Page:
Read All About It—On Thursday

By Mike Feinsilber

“No matther whether th’ constitution follows th’ flag or not, th’ Supreme Coort follows th’ election returns” wrote turn-of-the-20th century humorist Finley Peter Dunne in 1901, speaking through his fictional Irish bartender/philosopher Mr. Dooley. Let’s hope the justices follow th’ election returns in Thursday’s newspapers, not Wednesday’s.

Having written about elections in even numbered years for five decades, I’ve learned that Thursday morning’s paper—or website—is the place to go if you want to learn what happened on election day and what that may portend. It’s okay to scan Wednesday’s headlines to find out who won, but that’s about all you’ll learn. Wednesday’s stories are written, in a hurry and with incomplete knowledge, on Tuesday night.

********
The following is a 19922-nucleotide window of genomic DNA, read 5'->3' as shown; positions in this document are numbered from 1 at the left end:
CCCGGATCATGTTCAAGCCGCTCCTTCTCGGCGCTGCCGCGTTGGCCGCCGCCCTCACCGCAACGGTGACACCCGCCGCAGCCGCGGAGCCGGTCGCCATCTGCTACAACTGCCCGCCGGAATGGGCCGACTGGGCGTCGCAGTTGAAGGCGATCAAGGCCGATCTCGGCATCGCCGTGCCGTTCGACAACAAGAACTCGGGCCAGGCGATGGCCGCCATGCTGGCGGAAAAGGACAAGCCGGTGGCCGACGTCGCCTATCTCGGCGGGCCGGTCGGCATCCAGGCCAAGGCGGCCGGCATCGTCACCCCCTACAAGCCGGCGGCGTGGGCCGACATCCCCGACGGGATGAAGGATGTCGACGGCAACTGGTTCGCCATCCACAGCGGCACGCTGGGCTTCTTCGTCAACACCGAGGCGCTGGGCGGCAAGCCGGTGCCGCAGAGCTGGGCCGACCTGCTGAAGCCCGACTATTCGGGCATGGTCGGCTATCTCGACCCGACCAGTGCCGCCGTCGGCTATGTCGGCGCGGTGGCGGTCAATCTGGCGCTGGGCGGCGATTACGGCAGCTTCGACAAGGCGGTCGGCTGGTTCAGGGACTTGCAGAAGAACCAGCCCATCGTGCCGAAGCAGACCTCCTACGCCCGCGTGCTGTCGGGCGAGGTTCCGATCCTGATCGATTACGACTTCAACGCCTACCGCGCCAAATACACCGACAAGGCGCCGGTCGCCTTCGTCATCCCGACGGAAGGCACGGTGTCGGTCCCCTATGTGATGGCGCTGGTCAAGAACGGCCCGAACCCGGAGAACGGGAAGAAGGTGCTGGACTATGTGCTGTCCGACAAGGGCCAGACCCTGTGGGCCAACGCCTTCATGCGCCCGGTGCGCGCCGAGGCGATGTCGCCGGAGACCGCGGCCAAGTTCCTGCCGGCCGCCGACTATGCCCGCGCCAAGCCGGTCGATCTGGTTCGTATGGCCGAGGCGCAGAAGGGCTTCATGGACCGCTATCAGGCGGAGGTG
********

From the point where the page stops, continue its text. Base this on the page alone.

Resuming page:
By Wednesday evening, when they write, reporters have had a full day to ponder the results, to talk to winners and losers and experts and analysts and voters—and to do some thinking of their own. Their stories are meatier. On Thursday, you’ll learn where the winner won and, especially in primaries, who finished second, third, fourth, and further.

Sometimes the news has to gel for a day or so before its meaning and its implication become clear: something to think about after an earthquake, a revolution, or an election.

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